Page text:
The contribution of volunteering in a cultural centre to the development of young adults in Salvador, Brazil. Overcoming obstacles related to race, gender, religion and class oppression.
In a highly unequal society, many young Brazilians suffer oppression based on their class, race, gender, sexual orientation and religion. In the transition to adulthood, a period that is already marked by important changes, this brings along specific needs that need to be met. This research answers how ICBIE, a cultural centre in Salvador da Bahia, tries to meet those needs by providing a
space for young people to participate in activities and volunteer. Young adults from the region and volunteers of ICBIE have participated in a survey and in-depth interviews to find the answer to the central question of this thesis:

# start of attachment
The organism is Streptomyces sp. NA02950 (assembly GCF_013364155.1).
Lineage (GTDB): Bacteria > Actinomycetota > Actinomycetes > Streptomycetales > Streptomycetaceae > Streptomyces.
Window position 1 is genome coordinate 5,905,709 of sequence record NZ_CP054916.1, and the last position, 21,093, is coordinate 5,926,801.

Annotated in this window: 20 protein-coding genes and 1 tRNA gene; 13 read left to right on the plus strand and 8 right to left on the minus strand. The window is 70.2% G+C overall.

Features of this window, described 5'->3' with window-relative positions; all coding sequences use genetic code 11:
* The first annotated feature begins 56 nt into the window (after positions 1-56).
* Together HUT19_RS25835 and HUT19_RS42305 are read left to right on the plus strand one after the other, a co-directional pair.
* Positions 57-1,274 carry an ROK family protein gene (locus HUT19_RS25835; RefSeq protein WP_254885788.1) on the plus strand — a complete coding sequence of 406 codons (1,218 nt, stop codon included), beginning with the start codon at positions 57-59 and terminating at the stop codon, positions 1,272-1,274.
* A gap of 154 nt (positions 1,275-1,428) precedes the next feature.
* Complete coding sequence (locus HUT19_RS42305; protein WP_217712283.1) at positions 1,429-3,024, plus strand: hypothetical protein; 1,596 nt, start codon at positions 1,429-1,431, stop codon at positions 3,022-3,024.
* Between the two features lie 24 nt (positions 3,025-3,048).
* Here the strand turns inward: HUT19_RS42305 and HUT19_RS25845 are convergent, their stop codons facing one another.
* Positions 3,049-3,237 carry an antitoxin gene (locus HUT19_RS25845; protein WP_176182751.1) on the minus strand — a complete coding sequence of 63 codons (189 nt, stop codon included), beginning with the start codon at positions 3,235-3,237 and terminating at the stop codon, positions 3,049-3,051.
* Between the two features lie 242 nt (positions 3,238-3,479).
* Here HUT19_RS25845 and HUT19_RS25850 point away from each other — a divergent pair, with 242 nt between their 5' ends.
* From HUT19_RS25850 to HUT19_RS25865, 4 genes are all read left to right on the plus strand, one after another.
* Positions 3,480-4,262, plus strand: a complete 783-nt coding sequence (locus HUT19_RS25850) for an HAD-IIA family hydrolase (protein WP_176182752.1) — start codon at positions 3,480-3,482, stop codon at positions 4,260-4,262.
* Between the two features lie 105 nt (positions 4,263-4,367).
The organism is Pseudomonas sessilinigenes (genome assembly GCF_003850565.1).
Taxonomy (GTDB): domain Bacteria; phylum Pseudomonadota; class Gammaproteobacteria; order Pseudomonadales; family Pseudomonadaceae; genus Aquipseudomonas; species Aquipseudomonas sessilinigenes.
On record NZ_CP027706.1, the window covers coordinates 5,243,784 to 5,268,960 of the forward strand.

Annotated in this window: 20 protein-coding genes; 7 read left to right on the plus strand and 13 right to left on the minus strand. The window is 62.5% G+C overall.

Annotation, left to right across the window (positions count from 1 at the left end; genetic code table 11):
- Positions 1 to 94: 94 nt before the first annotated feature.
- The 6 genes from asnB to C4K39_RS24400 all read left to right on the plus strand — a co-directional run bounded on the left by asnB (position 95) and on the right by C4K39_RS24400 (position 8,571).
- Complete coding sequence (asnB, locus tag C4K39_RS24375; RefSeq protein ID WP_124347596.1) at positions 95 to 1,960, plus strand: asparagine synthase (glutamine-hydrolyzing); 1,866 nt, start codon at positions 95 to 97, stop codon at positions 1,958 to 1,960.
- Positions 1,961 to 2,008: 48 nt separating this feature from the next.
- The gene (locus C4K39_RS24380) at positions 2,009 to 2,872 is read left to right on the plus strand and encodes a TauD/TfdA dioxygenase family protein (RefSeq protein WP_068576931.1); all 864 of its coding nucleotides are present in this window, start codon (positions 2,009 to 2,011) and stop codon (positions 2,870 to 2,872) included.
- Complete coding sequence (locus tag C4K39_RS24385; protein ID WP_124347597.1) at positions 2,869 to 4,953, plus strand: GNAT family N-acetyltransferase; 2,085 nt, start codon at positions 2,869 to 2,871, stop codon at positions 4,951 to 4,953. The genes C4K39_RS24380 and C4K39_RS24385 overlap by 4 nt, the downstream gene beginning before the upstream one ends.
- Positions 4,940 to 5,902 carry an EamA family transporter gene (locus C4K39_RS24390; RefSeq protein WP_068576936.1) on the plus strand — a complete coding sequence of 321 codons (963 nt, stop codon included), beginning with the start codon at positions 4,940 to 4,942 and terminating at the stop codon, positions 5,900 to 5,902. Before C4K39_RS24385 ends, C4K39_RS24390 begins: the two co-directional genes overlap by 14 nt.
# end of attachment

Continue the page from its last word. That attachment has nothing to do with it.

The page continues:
“How does volunteering at ICBIE contribute to the personal and professional development of young adults living on the Itapagipe Peninsula of Salvador, Bahia?”. Their answers, insights and stories were complemented by observations and were compared with, and analyzed through the lens of
national data and concepts from Robert Havighurst, Social Justice Theory and Anti-Oppressive Practises. The results show that young adults face a multitude of obstacles, mostly related to oppressive practises. Classism is the form of
oppression that stood out, connecting almost all of the respondents. And while ICBIE can’t directly change the root of these oppressive practises, it mitigates the harmful effects caused by them, by creating a place where volunteers can
learn, take up responsibility, open their view on the world, create meaningful bonds, feel safe and loved, and cultivate hope and resilience for the future.